The characters are wonderful. If you’re tired of goody-two-shoes characters who can do no wrong, this might be the book for you. The main character Locke Lamora is a priest of the Benefactor, a god of thievery, and a master of disguise. He and his friends in the priesthood are con men who make schemes to take some money of the hands of the rich noblemen in the city of Camorr, which seems to be modeled after an Italian city. Locke isn’t really an evil character, but he’s certainly not good either. If you’re familiar with D&D alignments, I’d call him some sort of neutral (but definitely not lawful neutral). Also, he’s actually a fantasy book main character who is not good at fighting at all – he’s much better at using his brain. (And, just to be clear, he’s not a mage of any sort either – just a clever rogue.)

I could not put this book down, and I thought it was a fairly unique fantasy book. It did have it’s flaws early on and it’s not what I’d call a masterpiece of literature, but I had so much fun with it and found it different enough from normal fantasy literature that I have to give it a pretty good score. It was the most entertaining book I’d read in quite a while.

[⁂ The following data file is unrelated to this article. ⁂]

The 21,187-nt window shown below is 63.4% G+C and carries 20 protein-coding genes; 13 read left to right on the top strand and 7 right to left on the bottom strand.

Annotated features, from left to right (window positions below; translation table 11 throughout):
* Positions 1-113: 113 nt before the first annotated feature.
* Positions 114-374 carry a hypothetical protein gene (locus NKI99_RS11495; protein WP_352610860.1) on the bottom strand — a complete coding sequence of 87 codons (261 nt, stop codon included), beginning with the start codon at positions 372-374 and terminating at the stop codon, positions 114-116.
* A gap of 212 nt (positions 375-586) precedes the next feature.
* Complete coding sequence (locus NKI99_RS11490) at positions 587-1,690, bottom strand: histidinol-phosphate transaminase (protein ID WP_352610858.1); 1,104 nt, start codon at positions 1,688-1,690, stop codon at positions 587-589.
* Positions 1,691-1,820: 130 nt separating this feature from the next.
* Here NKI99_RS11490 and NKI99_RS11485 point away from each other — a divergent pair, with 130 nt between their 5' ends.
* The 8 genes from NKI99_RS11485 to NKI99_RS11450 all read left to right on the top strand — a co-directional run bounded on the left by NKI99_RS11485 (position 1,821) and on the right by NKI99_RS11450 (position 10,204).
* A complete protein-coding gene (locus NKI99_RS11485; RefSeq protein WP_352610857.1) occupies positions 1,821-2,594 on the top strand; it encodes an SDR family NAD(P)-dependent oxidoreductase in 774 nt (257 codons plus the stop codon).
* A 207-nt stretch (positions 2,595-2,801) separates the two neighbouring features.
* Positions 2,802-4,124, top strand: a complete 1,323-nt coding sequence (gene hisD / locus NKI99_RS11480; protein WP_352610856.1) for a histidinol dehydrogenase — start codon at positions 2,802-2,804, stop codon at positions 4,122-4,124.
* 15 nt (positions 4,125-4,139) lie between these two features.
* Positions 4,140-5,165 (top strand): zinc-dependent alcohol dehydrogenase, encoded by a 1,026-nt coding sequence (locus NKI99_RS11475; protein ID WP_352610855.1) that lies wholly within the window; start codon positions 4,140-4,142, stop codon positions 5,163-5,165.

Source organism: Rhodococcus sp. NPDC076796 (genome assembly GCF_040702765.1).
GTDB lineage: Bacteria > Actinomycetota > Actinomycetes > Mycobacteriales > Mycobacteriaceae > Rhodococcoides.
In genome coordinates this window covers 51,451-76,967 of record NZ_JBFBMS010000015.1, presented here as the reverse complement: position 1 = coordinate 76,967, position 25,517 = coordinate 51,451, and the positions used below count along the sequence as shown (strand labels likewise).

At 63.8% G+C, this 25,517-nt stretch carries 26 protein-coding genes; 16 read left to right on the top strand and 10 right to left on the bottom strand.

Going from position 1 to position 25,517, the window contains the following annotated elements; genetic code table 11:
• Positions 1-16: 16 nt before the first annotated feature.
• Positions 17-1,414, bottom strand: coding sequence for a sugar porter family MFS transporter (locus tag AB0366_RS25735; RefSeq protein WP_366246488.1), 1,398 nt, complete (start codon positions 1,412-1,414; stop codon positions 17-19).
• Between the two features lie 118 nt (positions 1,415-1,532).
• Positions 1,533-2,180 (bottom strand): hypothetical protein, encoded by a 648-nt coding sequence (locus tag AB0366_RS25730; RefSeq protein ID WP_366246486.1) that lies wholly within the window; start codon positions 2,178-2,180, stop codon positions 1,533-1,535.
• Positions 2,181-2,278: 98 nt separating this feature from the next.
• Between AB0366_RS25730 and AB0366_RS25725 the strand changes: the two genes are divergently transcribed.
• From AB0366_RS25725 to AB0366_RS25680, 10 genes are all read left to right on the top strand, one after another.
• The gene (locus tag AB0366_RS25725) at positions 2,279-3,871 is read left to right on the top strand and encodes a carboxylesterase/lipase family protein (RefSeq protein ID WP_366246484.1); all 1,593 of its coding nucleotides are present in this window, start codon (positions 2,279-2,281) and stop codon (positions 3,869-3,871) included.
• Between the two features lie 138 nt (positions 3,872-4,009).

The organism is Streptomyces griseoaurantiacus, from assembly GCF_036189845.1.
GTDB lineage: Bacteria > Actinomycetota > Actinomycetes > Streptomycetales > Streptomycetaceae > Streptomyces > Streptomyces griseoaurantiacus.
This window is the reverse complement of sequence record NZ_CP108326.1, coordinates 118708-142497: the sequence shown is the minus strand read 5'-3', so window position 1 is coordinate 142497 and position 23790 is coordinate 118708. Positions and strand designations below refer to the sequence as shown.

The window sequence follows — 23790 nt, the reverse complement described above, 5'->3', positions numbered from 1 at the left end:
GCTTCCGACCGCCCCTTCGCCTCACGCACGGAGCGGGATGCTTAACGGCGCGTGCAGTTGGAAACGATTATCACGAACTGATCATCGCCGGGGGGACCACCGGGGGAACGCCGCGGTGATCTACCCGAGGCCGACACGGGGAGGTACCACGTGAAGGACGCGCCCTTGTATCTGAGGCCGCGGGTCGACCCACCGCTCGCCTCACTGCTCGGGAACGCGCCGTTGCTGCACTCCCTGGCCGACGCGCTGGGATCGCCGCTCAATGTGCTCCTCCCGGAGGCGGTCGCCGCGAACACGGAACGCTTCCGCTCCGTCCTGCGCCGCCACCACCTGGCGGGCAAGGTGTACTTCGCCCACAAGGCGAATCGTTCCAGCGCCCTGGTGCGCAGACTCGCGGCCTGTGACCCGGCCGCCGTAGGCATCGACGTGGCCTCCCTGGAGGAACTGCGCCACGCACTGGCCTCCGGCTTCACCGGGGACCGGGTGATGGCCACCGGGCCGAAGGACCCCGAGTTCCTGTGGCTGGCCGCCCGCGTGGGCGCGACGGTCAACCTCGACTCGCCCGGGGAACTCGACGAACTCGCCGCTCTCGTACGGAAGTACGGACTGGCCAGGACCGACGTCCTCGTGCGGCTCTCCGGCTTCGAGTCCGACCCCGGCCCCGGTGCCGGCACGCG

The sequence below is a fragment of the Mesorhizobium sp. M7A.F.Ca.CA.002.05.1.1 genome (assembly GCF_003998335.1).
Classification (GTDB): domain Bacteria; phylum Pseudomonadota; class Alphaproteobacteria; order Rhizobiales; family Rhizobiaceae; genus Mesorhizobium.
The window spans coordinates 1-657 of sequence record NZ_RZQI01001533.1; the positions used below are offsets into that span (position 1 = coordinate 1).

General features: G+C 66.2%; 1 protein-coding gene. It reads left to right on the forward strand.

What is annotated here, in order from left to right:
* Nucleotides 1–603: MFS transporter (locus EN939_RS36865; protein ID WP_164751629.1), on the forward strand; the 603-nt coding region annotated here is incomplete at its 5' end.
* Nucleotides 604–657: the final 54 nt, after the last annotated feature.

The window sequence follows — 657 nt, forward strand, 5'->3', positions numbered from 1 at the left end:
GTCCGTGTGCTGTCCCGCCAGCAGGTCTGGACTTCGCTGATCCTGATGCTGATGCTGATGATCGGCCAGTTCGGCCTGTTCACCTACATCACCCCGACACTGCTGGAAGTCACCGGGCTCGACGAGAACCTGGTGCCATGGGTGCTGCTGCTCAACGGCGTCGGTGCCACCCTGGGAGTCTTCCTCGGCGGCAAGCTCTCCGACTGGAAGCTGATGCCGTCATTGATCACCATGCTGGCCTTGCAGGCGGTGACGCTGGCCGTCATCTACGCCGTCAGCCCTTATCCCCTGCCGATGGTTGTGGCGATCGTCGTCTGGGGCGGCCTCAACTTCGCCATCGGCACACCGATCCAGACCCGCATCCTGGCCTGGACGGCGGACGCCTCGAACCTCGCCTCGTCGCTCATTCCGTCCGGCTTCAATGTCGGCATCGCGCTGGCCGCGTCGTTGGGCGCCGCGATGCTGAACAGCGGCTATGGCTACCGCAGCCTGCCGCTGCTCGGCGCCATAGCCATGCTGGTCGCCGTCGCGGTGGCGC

The Lies of Locke Lamora is the first book in The Gentleman Bastards series (but don’t worry, there is no cliffhanger ending and the book is a complete story by itself). The next book in the series Red Seas Under Red Skies will be available on July 31 of this year. I can’t wait – it’s on my Amazon wish list already!

I’m a little behind on my reviewing lately (three books) so I’m going to combine the two Discworld books I just read into one review. The last review on Discworld pretty much said in general what they are like anyway.

Night Watch was a Vimes book, and it was probably one of the better Discworld books (but then, Vimes is one of my favorite Discworld characters). In this book, Vimes is chasing a criminal and both he and the criminal get taken to the time of a revolution that occurred in the past when Vimes was just starting out in the Watch. The criminal kills Vimes’s mentor when he arrives so now it’s left to Vimes to teach himself everything he knows. It was hilarious and it was fun to see some of the characters as their younger selves.